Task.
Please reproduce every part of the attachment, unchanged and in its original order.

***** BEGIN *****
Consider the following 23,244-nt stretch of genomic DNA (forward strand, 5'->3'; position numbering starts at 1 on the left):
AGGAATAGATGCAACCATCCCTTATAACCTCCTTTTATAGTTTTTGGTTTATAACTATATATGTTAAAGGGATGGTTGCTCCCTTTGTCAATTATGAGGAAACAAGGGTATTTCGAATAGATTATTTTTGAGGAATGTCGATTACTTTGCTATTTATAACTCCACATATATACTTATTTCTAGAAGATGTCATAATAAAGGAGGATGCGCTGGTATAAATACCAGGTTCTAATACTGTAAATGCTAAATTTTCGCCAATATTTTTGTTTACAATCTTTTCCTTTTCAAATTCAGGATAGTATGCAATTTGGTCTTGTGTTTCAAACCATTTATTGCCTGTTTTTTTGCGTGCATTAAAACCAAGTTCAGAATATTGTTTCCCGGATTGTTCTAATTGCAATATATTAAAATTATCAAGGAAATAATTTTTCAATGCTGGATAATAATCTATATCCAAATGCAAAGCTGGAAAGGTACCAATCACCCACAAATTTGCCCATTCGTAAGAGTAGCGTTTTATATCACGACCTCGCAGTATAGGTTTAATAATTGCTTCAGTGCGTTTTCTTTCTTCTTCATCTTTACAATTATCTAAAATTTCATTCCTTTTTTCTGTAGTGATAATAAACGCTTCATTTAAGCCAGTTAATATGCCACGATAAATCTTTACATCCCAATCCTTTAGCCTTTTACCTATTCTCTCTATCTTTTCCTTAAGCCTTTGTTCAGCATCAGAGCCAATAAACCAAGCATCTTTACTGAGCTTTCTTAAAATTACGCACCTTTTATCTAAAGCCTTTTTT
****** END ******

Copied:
Consider the following 23,244-nt stretch of genomic DNA (forward strand, 5'->3'; position numbering starts at 1 on the left):
AGGAATAGATGCAACCATCCCTTATAACCTCCTTTTATAGTTTTTGGTTTATAACTATATATGTTAAAGGGATGGTTGCTCCCTTTGTCAATTATGAGGAAACAAGGGTATTTCGAATAGATTATTTTTGAGGAATGTCGATTACTTTGCTATTTATAACTCCACATATATACTTATTTCTAGAAGATGTCATAATAAAGGAGGATGCGCTGGTATAAATACCAGGTTCTAATACTGTAAATGCTAAATTTTCGCCAATATTTTTGTTTACAATCTTTTCCTTTTCAAATTCAGGATAGTATGCAATTTGGTCTTGTGTTTCAAACCATTTATTGCCTGTTTTTTTGCGTGCATTAAAACCAAGTTCAGAATATTGTTTCCCGGATTGTTCTAATTGCAATATATTAAAATTATCAAGGAAATAATTTTTCAATGCTGGATAATAATCTATATCCAAATGCAAAGCTGGAAAGGTACCAATCACCCACAAATTTGCCCATTCGTAAGAGTAGCGTTTTATATCACGACCTCGCAGTATAGGTTTAATAATTGCTTCAGTGCGTTTTCTTTCTTCTTCATCTTTACAATTATCTAAAATTTCATTCCTTTTTTCTGTAGTGATAATAAACGCTTCATTTAAGCCAGTTAATATGCCACGATAAATCTTTACATCCCAATCCTTTAGCCTTTTACCTATTCTCTCTATCTTTTCCTTAAGCCTTTGTTCAGCATCAGAGCCAATAAACCAAGCATCTTTACTGAGCTTTCTTAAAATTACGCACCTTTTATCTAAAGCCTTTTTT